@Model ProductData.Models.ProductDataEntities
  ...
  <div> <h4> Product Types </h4>
    <p>@Html.DropDownListFor(model => model.ProductTypes, 
        new SelectList(@ViewBag.ProductTypes, "Id", "Name"),
        "--select a Product Type--",
        new {
            id = "ddlProductTypes"
        })</p> 
 
    <h4>Product Category</h4>
    <p>@Html.DropDownList("Id", new SelectList(
              Enumerable.Empty<SelectListItem>(), "Id", "Name"), 
        "-- select a Product Category --",
	new
	{
	    id = "ddlProductCategorys",
	    data_url = Url.Action("GetProducts", "Home")
	})</p>
  
</div>  
<div id="ddlproducts"></div>

Notice the data_url = Url.Action("GetProducts", "Home") argument in the second DropDownList. This tells our script what method to call on the change event. The GetProducts Action returns a PartialView that is loaded into our empty div element.

The PartialView   

List our returned Product objects:

@model IEnumerable<CascadingDDL_MVC.Models.Product>
 
  @Html.ActionLink("Create New", "Create")
  <table><tr
    <th>
      @Html.DisplayNameFor(model => model.Name)
    </th>

Now all this C# and CSHTML is well and good, but at this stage, our sample doesn't do much. Sure, the ProductType DropDownList will be populated with data, but when you select an item, nothing happens. This is where the JavaScript Voodoo comes in.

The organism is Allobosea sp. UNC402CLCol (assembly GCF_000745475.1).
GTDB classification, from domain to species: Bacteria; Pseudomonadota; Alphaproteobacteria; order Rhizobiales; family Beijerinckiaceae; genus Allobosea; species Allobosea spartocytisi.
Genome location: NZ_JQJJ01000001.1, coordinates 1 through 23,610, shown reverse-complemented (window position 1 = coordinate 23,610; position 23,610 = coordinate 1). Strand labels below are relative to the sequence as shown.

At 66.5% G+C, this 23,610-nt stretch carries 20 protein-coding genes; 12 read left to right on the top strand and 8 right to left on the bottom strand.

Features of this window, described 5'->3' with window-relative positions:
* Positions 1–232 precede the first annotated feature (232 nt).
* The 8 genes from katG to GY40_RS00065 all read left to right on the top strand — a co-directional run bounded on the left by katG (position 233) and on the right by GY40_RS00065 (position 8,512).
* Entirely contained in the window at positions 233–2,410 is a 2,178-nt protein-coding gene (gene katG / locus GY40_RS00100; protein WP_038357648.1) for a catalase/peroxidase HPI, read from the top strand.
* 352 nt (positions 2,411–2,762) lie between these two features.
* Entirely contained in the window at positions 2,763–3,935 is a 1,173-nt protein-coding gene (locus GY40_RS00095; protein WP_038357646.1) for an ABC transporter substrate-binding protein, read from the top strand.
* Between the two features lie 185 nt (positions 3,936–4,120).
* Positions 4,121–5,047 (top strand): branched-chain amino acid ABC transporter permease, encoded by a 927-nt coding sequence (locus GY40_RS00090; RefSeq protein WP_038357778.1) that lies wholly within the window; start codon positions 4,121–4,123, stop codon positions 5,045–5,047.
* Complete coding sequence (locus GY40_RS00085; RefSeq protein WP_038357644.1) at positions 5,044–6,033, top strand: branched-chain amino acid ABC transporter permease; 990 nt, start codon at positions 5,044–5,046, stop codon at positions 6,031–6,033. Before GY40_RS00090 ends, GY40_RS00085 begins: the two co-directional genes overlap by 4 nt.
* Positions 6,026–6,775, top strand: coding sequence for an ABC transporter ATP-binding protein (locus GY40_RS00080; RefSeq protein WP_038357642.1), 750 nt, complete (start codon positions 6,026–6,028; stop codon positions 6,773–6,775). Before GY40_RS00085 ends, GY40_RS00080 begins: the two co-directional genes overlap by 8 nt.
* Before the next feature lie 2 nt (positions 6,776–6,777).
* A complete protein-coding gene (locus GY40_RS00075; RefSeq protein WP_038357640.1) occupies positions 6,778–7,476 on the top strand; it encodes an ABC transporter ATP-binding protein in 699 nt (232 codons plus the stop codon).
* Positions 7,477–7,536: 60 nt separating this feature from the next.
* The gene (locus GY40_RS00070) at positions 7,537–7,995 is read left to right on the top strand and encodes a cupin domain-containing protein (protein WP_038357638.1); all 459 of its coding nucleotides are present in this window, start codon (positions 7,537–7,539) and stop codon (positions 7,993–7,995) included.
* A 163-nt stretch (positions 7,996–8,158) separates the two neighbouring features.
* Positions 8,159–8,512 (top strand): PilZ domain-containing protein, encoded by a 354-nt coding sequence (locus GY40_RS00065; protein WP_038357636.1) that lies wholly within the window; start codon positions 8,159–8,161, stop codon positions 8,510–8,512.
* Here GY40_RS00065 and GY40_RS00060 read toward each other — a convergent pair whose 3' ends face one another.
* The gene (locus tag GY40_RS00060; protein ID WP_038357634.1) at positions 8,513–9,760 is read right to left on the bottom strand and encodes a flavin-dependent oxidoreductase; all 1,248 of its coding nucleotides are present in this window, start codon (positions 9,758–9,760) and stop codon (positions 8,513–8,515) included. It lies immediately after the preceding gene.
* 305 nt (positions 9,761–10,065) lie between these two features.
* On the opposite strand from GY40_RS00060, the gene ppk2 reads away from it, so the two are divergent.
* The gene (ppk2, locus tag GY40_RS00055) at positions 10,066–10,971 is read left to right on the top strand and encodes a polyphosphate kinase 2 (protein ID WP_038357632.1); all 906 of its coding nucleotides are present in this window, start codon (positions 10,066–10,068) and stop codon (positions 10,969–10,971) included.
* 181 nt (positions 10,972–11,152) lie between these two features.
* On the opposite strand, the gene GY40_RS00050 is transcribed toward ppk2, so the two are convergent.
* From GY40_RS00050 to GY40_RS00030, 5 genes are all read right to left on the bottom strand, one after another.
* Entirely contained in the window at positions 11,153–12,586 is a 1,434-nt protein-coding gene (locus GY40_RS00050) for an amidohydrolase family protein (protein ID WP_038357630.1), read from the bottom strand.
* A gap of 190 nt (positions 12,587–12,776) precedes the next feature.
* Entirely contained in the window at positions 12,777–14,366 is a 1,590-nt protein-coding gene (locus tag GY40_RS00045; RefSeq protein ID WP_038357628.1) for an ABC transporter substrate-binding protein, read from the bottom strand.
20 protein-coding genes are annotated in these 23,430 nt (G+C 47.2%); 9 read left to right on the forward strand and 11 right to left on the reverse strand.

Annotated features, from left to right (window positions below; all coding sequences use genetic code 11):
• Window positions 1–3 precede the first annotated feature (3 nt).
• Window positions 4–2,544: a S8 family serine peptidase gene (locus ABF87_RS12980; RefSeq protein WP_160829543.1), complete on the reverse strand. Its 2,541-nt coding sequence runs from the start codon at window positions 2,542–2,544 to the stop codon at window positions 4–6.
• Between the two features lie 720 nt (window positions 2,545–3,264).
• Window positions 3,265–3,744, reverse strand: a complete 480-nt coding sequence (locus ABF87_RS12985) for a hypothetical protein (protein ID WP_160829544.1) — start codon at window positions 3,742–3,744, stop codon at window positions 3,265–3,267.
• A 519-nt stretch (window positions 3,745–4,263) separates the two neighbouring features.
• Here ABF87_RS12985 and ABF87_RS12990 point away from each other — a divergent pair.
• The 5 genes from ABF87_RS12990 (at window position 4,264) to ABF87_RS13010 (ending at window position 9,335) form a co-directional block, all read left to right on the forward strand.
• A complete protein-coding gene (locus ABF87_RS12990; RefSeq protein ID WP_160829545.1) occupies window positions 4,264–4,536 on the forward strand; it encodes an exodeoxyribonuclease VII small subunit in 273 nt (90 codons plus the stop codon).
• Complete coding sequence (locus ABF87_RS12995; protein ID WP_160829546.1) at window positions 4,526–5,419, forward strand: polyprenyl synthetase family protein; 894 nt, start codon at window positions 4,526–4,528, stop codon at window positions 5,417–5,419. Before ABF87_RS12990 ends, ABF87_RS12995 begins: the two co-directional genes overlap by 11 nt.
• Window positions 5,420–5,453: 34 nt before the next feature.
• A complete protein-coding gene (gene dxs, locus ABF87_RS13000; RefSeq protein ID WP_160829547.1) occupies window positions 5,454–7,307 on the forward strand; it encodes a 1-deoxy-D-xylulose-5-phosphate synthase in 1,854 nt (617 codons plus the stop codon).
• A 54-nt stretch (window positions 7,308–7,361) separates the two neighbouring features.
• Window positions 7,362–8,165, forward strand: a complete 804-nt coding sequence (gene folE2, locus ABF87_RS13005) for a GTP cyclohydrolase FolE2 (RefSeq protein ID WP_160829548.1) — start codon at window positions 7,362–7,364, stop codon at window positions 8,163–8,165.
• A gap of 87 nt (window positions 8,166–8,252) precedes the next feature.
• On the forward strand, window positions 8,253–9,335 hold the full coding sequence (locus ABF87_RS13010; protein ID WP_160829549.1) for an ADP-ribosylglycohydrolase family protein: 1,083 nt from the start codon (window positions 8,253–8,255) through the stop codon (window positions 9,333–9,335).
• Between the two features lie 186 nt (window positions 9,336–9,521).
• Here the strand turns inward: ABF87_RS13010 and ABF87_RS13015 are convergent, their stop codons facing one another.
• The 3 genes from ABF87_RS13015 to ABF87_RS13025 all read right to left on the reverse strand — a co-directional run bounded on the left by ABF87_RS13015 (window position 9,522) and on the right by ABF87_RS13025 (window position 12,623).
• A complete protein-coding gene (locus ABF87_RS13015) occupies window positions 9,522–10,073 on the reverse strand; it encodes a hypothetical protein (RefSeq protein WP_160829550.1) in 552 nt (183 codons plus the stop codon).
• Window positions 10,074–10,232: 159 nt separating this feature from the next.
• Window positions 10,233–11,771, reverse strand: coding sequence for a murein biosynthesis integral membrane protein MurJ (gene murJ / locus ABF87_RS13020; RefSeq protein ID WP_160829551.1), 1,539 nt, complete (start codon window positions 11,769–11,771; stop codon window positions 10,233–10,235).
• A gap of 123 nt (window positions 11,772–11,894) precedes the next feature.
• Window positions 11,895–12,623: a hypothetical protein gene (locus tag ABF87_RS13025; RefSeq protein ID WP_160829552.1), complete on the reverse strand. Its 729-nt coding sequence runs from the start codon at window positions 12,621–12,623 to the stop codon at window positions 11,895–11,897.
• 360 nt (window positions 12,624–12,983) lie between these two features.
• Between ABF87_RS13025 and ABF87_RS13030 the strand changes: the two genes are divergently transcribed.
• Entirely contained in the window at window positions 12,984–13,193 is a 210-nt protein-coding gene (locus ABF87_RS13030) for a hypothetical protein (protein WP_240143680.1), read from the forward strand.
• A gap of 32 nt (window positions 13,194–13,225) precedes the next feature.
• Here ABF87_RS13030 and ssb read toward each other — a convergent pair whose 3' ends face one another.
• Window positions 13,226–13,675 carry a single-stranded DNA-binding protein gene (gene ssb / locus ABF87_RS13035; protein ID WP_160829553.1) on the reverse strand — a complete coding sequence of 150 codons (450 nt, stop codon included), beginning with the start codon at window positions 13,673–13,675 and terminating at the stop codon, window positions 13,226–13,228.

JavaScript 

Disclaimer - I find JavaScript frustrating. It is hard to read and often looks like the output from so many monkeys. It is however, a very useful tool for manipulating the DOM and therefore I urge you to learn up on it. Thankfully, our script is very straight-forward and should be relatively easy to follow.   That said, JavaScript still hurts my eyes!

Be aware that attention to spelling is VERY important. Do yourself a favor and cut and paste your arguments.

At the very bottom of the Index.cshtml file...  

<script type="text/javascript" 
         src="../../Scripts/jquery-1.8.2.min.js"></script>

The script waits until a change event 

$("#ddlProductTypes").change(function () {

which is fired  when we select an item in the ProductType (ddlProductType) DropDownList. This in turn calls our JsonAction method, LoadCategorys which returns the list of ProductCategory data (categoryData) to be loaded into the second DropDownList (ddlProductCategorys).

Next we use another Action method which we assigned to the DropDownList's data  attribute 

data_url = Url.Action("GetProducts", "Home") 

by assigning the result to the <div id="products> element's load arguments. 

$('#products').load(url, { id: value });  

This calls the GetProducts ActionMethod in the Home Controller which returns the markup to be loaded.

Simples.

License

This article, along with any associated source code and files, is licensed under The Code Project Open License (CPOL)

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About the Author

Andy_L_J
Other
Australia Australia
Born in New Zealand and transported to Australia for crimes against good taste in the eighties.

Employed by large Manufacturing Co to Coordinate Production Processes, Integrate new technologies, Implement new, in-house MRP/ERP.

Out of my depth, challenged and love it.

Summer Soccer: http://www.pipekingsharkssummersoccer.com.au

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Comments and Discussions

 
GeneralMy vote of 1 Pin
Member 109880354-Sep-14 6:43
memberMember 109880354-Sep-14 6:43 
GeneralRe: My vote of 1 Pin
Andy_L_J6-Sep-14 18:21
memberAndy_L_J6-Sep-14 18:21